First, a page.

Two's a Queue

Retail, eCommerce, usability, customer experience, service, technology...

Wednesday, 16 March 2011

Two's a Queue

Queuing is the inspiration for the name of this blog so it was only a matter of time before it becomes it's subject as well. This blog is supposed to be more online retail based but I'm still waiting for my first guest site review from my lovely talented colleague (cue guilt trip!) so I shall go back to the traditional momentarily.

Queues are a given in offline retail. There are people, there are lunchtime salads to be bought, and there are limited numebrs of staff to process these sales.It's been happening since..well ever. The problem is these days is that there is a competitor who has NO QUEUES-  the web.

So what as retailers should we be doing to ensure we don't lose all our customers to the web because of this dreaded right of passage of the shopping experience?

'Two's a queue'

The phrase which inspires the title of this blog is something we used to say at Next. I never knew if it was actually a specific decreed-from-above saying or one made up by my store manager. Either way it stuck in my head.

We'd often find ourselves in rival retailers tapping our foot and muttering 'two's a queue'. You'll be unsurprised to know I still do this and there is a reason why (besides the fact I'm just cheeky). If I'm waiting behind one person at the till - it's OK I can see the end in sight. As soon as I'm behind two or three, or ten (I'm looking at your Tesco in Richmond) I'm in a queue, and whatever happens that will be my key takeaway from the experience.

Everything takes longer

There is numerous studies which show that customers' perception of time is warped when they are standing waiting in line. A minute feels like three minutes-  and if you're on your lunch break, starving and counting your remaining 26 minutes of freedom while someone grapples with the complexity of a gift voucher (and cheques - remember those?) then it goes even slower. Note this when you serve someone - for you it may have felt like a mere moment, for your customer it was an eternity out of their precious day. Now you can't speed up time (unless you're Superman or something) but you can acknowledge it. Apology apology apology.

Let me know what's going on (or not!)

Last night I discovered the oddest queue system I've ever seen  - it was in Waitrose in Angel.

You queue in the normal post-office counter stylee and there is a screen with the number and one of those bossy automated voices shouting out the number. So far so normal. Except it's not. You're waiting behind a five foot wall. You can't see the cashiers, they can't see you, all you do is follow the disembodied voice to the next available till. How bizarre. I waited (for a while - thanks Waitrose) and pondered whether I liked this or not. Usually if I was waiting I'd be tapping the foot, craning my neck, huffing, sighing and getting generally impatient. In this case I couldn't do that. I kind of liked it.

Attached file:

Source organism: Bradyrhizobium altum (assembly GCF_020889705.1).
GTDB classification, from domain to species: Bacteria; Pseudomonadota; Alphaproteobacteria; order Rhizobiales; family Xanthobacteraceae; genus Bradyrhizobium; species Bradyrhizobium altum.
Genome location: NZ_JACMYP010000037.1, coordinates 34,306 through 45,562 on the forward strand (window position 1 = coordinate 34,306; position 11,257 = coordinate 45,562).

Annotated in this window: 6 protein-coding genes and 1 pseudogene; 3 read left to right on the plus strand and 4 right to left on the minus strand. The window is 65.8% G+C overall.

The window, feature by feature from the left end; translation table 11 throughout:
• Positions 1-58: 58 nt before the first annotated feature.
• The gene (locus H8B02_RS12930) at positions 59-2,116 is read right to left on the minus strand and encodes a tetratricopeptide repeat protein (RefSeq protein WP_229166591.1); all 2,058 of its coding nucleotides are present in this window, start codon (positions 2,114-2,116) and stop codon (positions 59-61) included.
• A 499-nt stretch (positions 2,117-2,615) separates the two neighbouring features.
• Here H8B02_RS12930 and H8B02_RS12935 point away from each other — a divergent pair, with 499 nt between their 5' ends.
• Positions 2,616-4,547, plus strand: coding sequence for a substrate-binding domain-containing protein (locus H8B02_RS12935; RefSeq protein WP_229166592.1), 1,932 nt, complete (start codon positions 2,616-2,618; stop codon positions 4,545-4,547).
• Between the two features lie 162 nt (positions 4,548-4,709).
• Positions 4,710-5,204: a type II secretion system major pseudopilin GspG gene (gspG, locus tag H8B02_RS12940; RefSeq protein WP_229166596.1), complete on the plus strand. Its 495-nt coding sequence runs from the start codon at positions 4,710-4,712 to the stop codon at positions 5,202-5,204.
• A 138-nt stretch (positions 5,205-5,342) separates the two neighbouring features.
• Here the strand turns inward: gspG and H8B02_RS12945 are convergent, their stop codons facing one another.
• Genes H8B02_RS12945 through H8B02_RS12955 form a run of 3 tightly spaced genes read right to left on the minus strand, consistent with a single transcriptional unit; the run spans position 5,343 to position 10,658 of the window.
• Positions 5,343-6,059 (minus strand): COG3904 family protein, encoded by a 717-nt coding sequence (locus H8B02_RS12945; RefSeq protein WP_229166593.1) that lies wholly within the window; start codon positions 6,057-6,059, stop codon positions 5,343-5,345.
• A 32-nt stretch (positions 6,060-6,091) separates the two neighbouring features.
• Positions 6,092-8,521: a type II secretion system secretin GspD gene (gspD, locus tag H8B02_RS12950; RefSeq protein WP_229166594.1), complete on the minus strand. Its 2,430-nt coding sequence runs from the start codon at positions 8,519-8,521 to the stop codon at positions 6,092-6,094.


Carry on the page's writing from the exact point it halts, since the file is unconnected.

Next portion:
In all other cases though I would say, informing customers of why, looking like you're doing something about it and generally getting a wiggle on usually helps.

And finally...

Queues are almost so old and so fundamental to our culture (especially in this day of self service - more on that another time) that we forget that they cause issues. If anything the issue is more key when you have the ability to order same day or next day deliveries online - why would you get up from your desk instead of doing that? If stores want to compete with the web they have to look to fix this old chestnut and not ignore it.

And next time someone in your queue is muttering and'll know who it is ;-)


1 comment:

Anonymous said...

What about some solutions Colcoo - did working for that big consulting company not rub off on you at all :-)! Reducing queue size during peak trading times is just fire fighting - so the answer is simple - make queues more FUN!! Put a big plasma screen up and put on Jerry Maguire (everyone loves that film!), re-runs of friends or duuhuurr maybe fashion TV (if you are a fashion retailer) - better still why not permeate entertainment with something interesting about how your company makes its' products or how you are working with communities/charities/environmental projects - something that will make customers think.. wow am I at the front already - does someone want to go in front of me because I really want to see whether that baby orangutan likes the Jimmy Choo's they have made for him... Why not put a rack of free magazines to read while you wait - hang on a minute this is 2011 - why not some touch screens with the latest catalogue/collection/articles to scroll through? How many people do you see in the supermarket reading the front of TV quick or Heat magazine as they are loading tins of spaghetti onto the conveyer... even though they would quaff at someone who actually bought that rubbish.. We should see the queue as an opportunity to entertain/inform (and I guess once the marketers get a look in there will end up being some ads!) - the aim should be to make the customer experience so good that they want to find something else to buy - just so they can get back in the queue!!I don't want to get too carried away (too late) - but in this multi-channel world why not have the interesting content that you have shown glimpses to your customers whilst queuing in store available on your website/mobile site for them to go and look at later and maybe, just maybe become one of your loyal multi-channel customers... and ofcourse they can find out whether the baby orangutan got the matching bag too...

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